May 7, 2019

How to save $80 billion a year on prescription drugs

Illustration: Rebecca Zisser/Axios

Medicare could have saved almost $80 billion, just in 2018, by matching the U.K.'s prices for prescription drugs that don't have any competition, according to a new study released in Health Affairs yesterday.

Why it matters: Medicare's drug benefit was designed to keep prices in check through competition. But competition doesn't always exist, and the U.S. doesn't have many options to keep prices down in those cases.

  • Unlike the other three countries examined in the study, the U.S. doesn't regulate drug prices.

Details: This study focuses on a group of single-source brand-name drugs in Medicare Part D that have been on the market for at least 3 years. Researchers compared U.S. prices for those drugs to prices in the U.K., Japan and Ontario.

  • On average, after accounting for rebates, Medicare paid 3.6 times more than the U.K., 3.2 times more than Japan, and 4.1 times more than Ontario.
  • The longer a drug was on the U.S. market, the larger that gap grew.
  • If Medicare Part D had adopted the average price from those countries, it would have saved an estimated $72.9 billion on sole-source drugs in 2018 alone.

Between the lines: The Trump administration wants to rely on international prices for Medicare Part B, which covers drugs administered in a doctor's office. But this study shows that there are also a lot of savings to be had in Medicare Part D, which covers drugs you pick up at a pharmacy.

The other side: "An international reference pricing system could result in American seniors losing access to their choice of medicine, and waiting years longer for new breakthrough treatments," the trade group PhRMA said in a statement.

The bottom line: The political interest in cutting drug prices is real, but we're still a very long way from President Trump's stated goal of matching other countries' prices.

Go deeper: The drug pricing maze

Go deeper

Coronavirus dashboard

Illustration: Sarah Grillo/Axios

  1. Global: Total confirmed cases as of 3:30 a.m. ET: 1,203,923 — Total deaths: 64,795 — Total recoveries: 247,273Map.
  2. U.S.: Total confirmed cases as of 3:30 a.m. ET: 312,237 — Total deaths: 8,502 — Total recoveries: 14,997Map.
  3. Public health latest: CDC launches national trackers and recommends face coverings in public. Federal government will cover costs of COVID-19 treatment for uninsured. The virus is hitting poor, minority communities harder and upending childbirth.
  4. 2020 latest: "We have no contingency plan," Trump said on the 2020 Republican National Convention. "We're having the convention at the end of August."
  5. Business updates: Restaurants step up for health care workers. Employees are pressuring companies to provide protections during coronavirus.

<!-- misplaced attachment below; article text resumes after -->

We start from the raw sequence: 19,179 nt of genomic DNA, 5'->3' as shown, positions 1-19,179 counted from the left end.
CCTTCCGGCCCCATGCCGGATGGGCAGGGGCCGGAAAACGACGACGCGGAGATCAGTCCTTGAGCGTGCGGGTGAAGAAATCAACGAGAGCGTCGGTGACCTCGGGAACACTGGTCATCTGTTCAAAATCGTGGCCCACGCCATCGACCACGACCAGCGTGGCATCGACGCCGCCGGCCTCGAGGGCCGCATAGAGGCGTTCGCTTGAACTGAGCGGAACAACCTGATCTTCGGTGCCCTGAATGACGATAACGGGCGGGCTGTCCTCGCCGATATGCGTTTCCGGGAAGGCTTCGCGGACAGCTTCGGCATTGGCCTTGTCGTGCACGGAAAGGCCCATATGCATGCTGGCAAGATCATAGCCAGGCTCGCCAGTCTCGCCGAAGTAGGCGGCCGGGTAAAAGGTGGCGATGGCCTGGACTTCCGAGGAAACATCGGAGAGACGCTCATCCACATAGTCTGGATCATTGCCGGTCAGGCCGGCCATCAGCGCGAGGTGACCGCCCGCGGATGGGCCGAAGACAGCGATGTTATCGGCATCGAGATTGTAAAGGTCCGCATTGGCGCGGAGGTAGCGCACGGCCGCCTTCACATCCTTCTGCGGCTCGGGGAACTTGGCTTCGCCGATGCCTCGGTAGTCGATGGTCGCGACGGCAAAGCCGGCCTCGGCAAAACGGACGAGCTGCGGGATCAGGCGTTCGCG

6. Oil latest: Monday meeting among oil-producing countries to discuss supply curbs is reportedly being delayed amid tensions between Saudi Arabia and Russia.
  7. Education update: Many college-age students won't get coronavirus relief checks.
  8. 1 🏀 thing: The WNBA postpones start of training camps and season.
  9. What should I do? Pets, moving and personal health. Answers about the virus from Axios expertsWhat to know about social distancingQ&A: Minimizing your coronavirus risk.
  10. Other resources: CDC on how to avoid the virus, what to do if you get it.

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World coronavirus updates: Confirmed cases top 1.2 million

Data: The Center for Systems Science and Engineering at Johns Hopkins, the CDC and China's Health Ministry. Note: China numbers are for the mainland only and U.S. numbers include repatriated citizens and confirmed plus presumptive cases from the CDC

The number of novel coronavirus cases surpassed 1.2 million worldwide Saturday night, as Spain overtook Italy as the country with the most infections outside the U.S.

The big picture: About half the planet's population is now on lockdown and the global death toll was nearing 64,800, by Sunday morning, per Johns Hopkins data.

Go deeperArrowUpdated 48 mins ago - Health

U.S. coronavirus updates: Death toll surpasses 8,500

Data: The Center for Systems Science and Engineering at Johns Hopkins; Map: Andrew Witherspoon/Axios

Recorded deaths from the novel coronavirus surpassed 8,500 in the U.S. early Sunday, per Johns Hopkins data. The death toll in the U.S. has risen over 1,000 every day for the past four days, since April 1.

The big picture: President Trump said Saturday America's is facing its "toughest" time "between this week and next week." Anthony Fauci, director of the National Institute of Allergy and Infectious Diseases, said U.S. deaths are expected to continue to rise during this period.

Go deeperArrowUpdated 1 hour ago - Health